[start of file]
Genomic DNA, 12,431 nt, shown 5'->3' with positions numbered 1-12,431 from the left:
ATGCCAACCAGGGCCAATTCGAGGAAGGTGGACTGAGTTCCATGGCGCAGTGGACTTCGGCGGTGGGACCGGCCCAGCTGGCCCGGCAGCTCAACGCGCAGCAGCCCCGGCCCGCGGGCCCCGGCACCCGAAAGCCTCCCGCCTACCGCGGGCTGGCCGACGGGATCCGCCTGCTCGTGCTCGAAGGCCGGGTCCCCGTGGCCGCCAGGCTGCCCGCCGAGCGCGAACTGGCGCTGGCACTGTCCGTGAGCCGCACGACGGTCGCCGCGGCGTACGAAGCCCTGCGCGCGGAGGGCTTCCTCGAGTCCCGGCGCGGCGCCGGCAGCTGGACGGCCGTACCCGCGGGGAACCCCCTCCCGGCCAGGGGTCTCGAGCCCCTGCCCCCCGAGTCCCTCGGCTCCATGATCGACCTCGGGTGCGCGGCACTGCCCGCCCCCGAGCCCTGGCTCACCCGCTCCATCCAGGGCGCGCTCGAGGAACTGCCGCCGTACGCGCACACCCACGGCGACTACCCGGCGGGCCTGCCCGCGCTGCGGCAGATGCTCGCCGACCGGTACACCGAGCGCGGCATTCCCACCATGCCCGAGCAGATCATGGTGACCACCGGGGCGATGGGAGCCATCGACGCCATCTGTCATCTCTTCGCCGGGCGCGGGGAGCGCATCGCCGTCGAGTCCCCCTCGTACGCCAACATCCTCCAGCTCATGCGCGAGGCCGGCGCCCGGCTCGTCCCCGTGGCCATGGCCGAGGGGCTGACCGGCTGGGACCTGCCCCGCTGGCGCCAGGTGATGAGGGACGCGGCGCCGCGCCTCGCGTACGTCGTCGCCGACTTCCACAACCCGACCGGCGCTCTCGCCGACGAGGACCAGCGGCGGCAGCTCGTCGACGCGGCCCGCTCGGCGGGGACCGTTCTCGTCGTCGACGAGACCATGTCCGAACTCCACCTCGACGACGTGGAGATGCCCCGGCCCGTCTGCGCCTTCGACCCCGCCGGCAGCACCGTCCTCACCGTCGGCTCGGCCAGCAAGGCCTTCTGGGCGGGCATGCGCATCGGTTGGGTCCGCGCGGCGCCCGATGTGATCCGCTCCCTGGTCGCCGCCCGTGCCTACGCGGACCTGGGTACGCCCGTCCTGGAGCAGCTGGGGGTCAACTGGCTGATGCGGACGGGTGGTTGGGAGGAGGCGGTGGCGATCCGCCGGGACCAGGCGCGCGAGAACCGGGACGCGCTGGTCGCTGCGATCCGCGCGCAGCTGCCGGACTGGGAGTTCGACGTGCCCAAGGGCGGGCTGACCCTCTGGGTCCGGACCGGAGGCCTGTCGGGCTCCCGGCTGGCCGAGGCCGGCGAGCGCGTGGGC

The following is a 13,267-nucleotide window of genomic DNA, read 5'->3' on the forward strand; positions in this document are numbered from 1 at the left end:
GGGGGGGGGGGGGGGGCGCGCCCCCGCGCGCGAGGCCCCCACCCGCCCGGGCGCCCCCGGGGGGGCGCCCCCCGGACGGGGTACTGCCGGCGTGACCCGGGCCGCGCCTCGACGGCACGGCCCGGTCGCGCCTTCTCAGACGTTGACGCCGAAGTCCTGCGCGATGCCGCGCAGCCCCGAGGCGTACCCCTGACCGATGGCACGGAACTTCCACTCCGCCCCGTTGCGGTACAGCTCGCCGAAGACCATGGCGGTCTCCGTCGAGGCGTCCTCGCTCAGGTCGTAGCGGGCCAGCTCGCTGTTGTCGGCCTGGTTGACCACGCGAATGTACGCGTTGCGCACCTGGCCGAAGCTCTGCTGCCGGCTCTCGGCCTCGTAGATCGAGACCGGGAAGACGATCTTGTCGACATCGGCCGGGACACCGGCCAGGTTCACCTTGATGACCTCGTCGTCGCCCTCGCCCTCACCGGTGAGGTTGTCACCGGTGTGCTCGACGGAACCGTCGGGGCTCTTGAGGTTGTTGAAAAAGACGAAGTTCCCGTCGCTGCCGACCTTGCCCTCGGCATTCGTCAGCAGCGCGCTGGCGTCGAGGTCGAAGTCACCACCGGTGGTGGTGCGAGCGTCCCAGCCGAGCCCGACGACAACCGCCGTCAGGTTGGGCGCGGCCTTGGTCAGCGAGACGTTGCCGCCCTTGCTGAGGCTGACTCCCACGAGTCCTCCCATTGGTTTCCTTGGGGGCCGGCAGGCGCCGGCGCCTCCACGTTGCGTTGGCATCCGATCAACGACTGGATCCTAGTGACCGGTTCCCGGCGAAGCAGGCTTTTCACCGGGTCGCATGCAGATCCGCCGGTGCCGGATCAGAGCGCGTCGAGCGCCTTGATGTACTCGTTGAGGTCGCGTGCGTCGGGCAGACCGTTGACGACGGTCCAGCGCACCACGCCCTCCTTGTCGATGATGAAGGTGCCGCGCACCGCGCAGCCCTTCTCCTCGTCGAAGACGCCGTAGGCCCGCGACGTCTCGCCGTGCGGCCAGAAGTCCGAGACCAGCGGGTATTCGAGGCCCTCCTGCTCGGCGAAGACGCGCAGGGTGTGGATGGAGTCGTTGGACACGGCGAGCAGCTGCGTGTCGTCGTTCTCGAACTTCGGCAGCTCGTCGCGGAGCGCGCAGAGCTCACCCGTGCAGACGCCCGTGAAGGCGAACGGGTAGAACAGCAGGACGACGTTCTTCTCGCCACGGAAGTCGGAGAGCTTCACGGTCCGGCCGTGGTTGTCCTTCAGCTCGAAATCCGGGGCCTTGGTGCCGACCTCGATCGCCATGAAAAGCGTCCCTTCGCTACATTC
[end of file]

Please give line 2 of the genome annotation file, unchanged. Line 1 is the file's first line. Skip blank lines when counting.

ATGCCAACCAGGGCCAATTCGAGGAAGGTGGACTGAGTTCCATGGCGCAGTGGACTTCGGCGGTGGGACCGGCCCAGCTGGCCCGGCAGCTCAACGCGCAGCAGCCCCGGCCCGCGGGCCCCGGCACCCGAAAGCCTCCCGCCTACCGCGGGCTGGCCGACGGGATCCGCCTGCTCGTGCTCGAAGGCCGGGTCCCCGTGGCCGCCAGGCTGCCCGCCGAGCGCGAACTGGCGCTGGCACTGTCCGTGAGCCGCACGACGGTCGCCGCGGCGTACGAAGCCCTGCGCGCGGAGGGCTTCCTCGAGTCCCGGCGCGGCGCCGGCAGCTGGACGGCCGTACCCGCGGGGAACCCCCTCCCGGCCAGGGGTCTCGAGCCCCTGCCCCCCGAGTCCCTCGGCTCCATGATCGACCTCGGGTGCGCGGCACTGCCCGCCCCCGAGCCCTGGCTCACCCGCTCCATCCAGGGCGCGCTCGAGGAACTGCCGCCGTACGCGCACACCCACGGCGACTACCCGGCGGGCCTGCCCGCGCTGCGGCAGATGCTCGCCGACCGGTACACCGAGCGCGGCATTCCCACCATGCCCGAGCAGATCATGGTGACCACCGGGGCGATGGGAGCCATCGACGCCATCTGTCATCTCTTCGCCGGGCGCGGGGAGCGCATCGCCGTCGAGTCCCCCTCGTACGCCAACATCCTCCAGCTCATGCGCGAGGCCGGCGCCCGGCTCGTCCCCGTGGCCATGGCCGAGGGGCTGACCGGCTGGGACCTGCCCCGCTGGCGCCAGGTGATGAGGGACGCGGCGCCGCGCCTCGCGTACGTCGTCGCCGACTTCCACAACCCGACCGGCGCTCTCGCCGACGAGGACCAGCGGCGGCAGCTCGTCGACGCGGCCCGCTCGGCGGGGACCGTTCTCGTCGTCGACGAGACCATGTCCGAACTCCACCTCGACGACGTGGAGATGCCCCGGCCCGTCTGCGCCTTCGACCCCGCCGGCAGCACCGTCCTCACCGTCGGCTCGGCCAGCAAGGCCTTCTGGGCGGGCATGCGCATCGGTTGGGTCCGCGCGGCGCCCGATGTGATCCGCTCCCTGGTCGCCGCCCGTGCCTACGCGGACCTGGGTACGCCCGTCCTGGAGCAGCTGGGGGTCAACTGGCTGATGCGGACGGGTGGTTGGGAGGAGGCGGTGGCGATCCGCCGGGACCAGGCGCGCGAGAACCGGGACGCGCTGGTCGCTGCGATCCGCGCGCAGCTGCCGGACTGGGAGTTCGACGTGCCCAAGGGCGGGCTGACCCTCTGGGTCCGGACCGGAGGCCTGTCGGGCTCCCGGCTGGCCGAGGCCGGCGAGCGCGTGGGC